About 45 km north of Thiruvananthapuram, Varkala has a laidback, relaxed atmosphere and a rather compact beach that does not take too long to explore. The beach at Varkala has no shops or restaurants. Most of the hotels and eateries are spread across the two cliffs north and south of the spacious cove that forms the famous Papanasam Beach. The wide plateau atop the steep laterite cliffs also offers a wonderful view of the sea. A dip in these waters is believed to wash away sins (papam). Priests at thy Janardhana Temple, 2,000 years old, offer help with ritual pooja. The remains of Sree Narayana Guru, the well known social reformer and saint, are interred at Sivagiri Mutt at the eastern edge of town. European backpackers and tourists with a lower budget who find the low tariffs and cost of food a big bonus, form the bulk of the tourist population to Varkala.
Relieved to be nearly 2,000 years old, and devoted to Lord Vishnu, this shrine stands at the entrance to the beach road. A flight of broad steps lead to the temple grounds past a high entrance arch. Clusters of brightly painted idols of Shiva, Hanuman and others are arranged around the sanctorum. Lighted wicks burn from oil trays cut into tall granite posts, while heavy brass bells strung from ceilings and poles gleam in the sunlight. The main temple bell, presented by the Dutch captain of a sailing ship, is believed to date back to the middle of the 17th century.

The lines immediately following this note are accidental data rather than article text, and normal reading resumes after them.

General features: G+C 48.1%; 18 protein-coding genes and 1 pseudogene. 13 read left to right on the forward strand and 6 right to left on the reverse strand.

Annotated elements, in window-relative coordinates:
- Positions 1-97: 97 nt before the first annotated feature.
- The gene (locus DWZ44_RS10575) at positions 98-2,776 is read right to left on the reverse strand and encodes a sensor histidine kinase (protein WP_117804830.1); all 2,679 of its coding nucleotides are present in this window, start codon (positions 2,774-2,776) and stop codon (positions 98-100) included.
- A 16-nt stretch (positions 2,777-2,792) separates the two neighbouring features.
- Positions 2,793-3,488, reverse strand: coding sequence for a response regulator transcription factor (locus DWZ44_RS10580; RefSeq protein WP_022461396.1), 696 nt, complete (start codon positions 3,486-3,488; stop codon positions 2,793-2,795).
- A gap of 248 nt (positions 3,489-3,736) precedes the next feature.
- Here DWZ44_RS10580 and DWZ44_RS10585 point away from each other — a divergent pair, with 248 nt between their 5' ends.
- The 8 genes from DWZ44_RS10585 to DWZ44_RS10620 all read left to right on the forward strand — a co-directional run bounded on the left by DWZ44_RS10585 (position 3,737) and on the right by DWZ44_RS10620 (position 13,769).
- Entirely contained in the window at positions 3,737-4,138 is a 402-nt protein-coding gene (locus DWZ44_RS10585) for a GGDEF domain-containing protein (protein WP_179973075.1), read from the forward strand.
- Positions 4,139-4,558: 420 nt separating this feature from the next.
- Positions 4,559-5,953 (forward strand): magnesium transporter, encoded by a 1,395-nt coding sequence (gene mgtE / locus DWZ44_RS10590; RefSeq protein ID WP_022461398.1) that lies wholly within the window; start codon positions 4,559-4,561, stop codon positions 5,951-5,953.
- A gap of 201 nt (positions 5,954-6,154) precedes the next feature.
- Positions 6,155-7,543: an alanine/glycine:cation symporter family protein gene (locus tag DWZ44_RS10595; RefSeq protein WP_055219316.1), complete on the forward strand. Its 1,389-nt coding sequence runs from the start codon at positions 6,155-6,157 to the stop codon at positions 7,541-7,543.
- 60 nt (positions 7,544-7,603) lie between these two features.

This is a delightful island, located 20 km away, surrounded by the Anjengo backwaters. Approachable by boat from the makeshift jetty at the nearby Nedunganda village, the island is uninhabited, save for a 100-year-old Shiva-Parvati temple. Exposed to the vagaries of nature and time, it was in a state of disrepair until most of it was rebuilt about 10 years ago. The entire island is temple property.
Built in 1695 by the Portuguese, this fort stands on a strip of land called `Anjengo’, sandwiched between the sea and the backwaters. Used originally as a depot to store merchandise, the British, under Captain Keeling, converted it into a fort. It does not have the formidable look of other forts in Kerala though, being more of an enclosed bastion with a bulwark of high laterite walls and lookout points. There are many tombstones at Anjengo, the earliest one dating back to 1704, with inscriptions offering a glimpse into the past.
The lighthouse here is 130 ft tall. The ruins of one of the earliest factories set up by the British East India Company, built in 1684, can also be found at Anjengo. The 15-km route from Varkala winds past charming coastal villages and the beautiful Chilakoor Beach, which offers glorious views of the sunset.
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